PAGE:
So what kind of record label is International Anthem?

“We want to put a big flag up to where everybody can come together around unity,” McNiece said. “We work with some pretty obscure music but we don’t want to be one of those alienating, cooler-than-you, you-don’t-get-it type of labels in which a lot of labels love that. We like boundary-breaking, cutting-edge music but we want to make it more appealing.”

That appeal is present at every level—picking up a release from International Anthem, one will soon discover the quality of the product. For example, the 2015 release, “Ultraviolet,” by the Nick Mazzarella Trio, exemplifies the pride International Anthem takes in its vinyl and its ornate, detailed packaging: a vibrantly colored tropical forest contrasts with a tasteful sans serif font designed by Damon Locks. From the sash around the outside bearing the label’s Buckminster Fuller-influenced logo, the liner notes, to the weight of the vinyl, it is undeniable that a lot of thought has been put into each product. Luckily, the artists themselves receive the same level of attention, in McNiece’s opinion.

“I think one of the things that’s been unique about our label compared to a lot of other labels… is that we are involved from the ground up,” McNiece said. “We meet an artist, and we are inspired by them. They have an idea, they want to achieve something but they need support. They need money to pay people to play their music, they need a venue to work out their ideas, and they need somebody to record them. A lot of labels don’t do that. In general, we try to be involved through composition, through recording and presentation. For a couple of artists we booked and managed tours for them.”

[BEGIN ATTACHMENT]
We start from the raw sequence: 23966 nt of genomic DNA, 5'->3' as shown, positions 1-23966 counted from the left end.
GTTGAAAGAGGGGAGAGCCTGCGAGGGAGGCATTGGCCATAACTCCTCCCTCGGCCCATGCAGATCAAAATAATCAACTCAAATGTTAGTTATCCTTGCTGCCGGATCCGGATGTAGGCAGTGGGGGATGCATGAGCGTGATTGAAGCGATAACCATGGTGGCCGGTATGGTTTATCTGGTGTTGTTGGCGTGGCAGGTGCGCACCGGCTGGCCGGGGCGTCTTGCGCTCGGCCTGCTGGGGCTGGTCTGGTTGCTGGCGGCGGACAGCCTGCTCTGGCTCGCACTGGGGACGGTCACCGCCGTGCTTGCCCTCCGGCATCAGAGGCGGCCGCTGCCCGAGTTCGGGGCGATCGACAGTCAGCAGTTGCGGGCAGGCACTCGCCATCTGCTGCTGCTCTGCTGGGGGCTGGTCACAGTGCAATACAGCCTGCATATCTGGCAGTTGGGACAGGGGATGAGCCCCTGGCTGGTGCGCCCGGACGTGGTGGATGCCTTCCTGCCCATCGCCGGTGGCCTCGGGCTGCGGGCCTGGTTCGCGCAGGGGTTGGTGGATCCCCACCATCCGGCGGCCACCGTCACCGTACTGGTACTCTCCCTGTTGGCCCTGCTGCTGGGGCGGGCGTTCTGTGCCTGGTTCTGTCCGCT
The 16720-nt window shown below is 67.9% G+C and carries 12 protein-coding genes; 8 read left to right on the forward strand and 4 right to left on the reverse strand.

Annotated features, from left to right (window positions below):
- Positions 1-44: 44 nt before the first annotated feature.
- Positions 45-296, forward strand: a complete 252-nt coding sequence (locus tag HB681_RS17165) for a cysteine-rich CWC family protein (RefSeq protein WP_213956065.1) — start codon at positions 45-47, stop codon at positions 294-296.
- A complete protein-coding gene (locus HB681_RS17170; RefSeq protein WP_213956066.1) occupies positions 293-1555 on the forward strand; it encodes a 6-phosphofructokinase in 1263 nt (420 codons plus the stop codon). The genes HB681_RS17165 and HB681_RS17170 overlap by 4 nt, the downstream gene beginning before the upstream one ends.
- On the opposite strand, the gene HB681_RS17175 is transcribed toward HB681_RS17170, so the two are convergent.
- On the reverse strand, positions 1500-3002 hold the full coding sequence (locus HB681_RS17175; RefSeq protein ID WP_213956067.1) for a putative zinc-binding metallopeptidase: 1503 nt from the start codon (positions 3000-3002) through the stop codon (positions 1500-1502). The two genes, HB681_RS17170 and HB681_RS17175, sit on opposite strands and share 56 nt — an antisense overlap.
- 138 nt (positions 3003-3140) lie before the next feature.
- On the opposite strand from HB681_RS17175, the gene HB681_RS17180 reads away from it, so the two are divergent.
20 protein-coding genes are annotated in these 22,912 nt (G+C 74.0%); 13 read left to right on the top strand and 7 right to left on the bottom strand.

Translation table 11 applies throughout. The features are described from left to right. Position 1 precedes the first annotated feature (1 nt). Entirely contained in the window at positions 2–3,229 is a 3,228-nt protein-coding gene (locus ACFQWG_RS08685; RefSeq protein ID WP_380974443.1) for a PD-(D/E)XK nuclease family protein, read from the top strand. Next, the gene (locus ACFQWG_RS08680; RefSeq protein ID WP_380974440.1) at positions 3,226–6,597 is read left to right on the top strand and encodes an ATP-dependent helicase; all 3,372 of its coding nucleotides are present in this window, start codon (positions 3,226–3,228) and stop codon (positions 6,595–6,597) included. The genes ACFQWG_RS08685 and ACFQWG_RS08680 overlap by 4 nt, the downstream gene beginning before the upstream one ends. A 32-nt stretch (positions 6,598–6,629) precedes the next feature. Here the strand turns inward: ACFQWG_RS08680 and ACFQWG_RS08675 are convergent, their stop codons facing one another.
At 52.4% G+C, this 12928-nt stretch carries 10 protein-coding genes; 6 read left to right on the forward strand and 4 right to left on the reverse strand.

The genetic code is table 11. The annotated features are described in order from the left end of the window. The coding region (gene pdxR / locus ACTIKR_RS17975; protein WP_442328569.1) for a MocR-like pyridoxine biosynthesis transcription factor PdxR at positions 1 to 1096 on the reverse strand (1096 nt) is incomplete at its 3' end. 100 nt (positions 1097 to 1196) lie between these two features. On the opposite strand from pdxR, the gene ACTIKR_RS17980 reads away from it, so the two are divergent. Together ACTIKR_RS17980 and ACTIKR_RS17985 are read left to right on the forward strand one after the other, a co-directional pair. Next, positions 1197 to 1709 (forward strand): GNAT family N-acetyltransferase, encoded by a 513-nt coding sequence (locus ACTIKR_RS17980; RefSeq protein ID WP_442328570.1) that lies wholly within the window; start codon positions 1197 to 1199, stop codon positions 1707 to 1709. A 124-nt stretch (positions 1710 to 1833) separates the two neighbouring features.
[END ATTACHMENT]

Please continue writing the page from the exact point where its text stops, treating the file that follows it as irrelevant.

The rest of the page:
Now that International Anthem has established itself as a player on the jazz and avant-garde scene, McNiece has an eye toward the label’s future.

“We’re gonna keep producing records the way we like to by working with the artists from concept, composition, to touring, presentation, to promotion. Eventually having a centralized venue space is really important to us. A place we can grow a community around,” McNiece said, growing contemplative.

By creating a venue on the South Side, International Anthem would both play upon the history of the jazz scene that originated here with Association for the Advancement of Creative Musicians, while at the same time build a connection to the larger scene that is based out of North Side venues such as the Hungry Brain, Constellation, and the Hideout. It would also cater to a large jazz fan base that enthusiastically turns out for events like the Hyde Park Jazz Festival.

“Audiences are more engaged, diverse, and the vibe is just better on the South Side,” McNiece said.

International Anthem’s mission is an ambitious one, and will center on building up an even bigger roster of colorful, experimental artists. One conclusion is clear—if they are able to stay the course and nurture a community for Chicago jazz of all kinds on the South Side, the whole city stands to benefit.

Did you like this article? Support local journalism by donating to South Side Weekly today.

Leave a reply

Your email address will not be published. Required fields are marked *